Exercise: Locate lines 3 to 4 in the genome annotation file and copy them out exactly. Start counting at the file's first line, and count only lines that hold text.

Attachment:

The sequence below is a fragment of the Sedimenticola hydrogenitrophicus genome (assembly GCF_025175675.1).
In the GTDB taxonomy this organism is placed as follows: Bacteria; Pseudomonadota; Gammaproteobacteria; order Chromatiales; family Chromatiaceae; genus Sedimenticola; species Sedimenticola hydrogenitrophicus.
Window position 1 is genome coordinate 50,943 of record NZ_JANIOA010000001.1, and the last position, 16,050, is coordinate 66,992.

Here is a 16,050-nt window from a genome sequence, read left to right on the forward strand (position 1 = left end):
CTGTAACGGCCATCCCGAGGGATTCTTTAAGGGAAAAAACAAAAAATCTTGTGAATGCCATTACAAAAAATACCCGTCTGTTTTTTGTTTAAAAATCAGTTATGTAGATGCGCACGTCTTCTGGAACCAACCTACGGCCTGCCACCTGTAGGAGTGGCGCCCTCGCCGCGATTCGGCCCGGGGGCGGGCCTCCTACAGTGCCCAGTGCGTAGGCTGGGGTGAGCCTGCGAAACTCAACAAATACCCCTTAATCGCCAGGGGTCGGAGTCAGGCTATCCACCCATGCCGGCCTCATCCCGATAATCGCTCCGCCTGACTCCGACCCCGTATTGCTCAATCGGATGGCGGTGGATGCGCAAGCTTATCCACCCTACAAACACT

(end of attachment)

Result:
Window position 1 is genome coordinate 50,943 of record NZ_JANIOA010000001.1, and the last position, 16,050, is coordinate 66,992.

Here is a 16,050-nt window from a genome sequence, read left to right on the forward strand (position 1 = left end):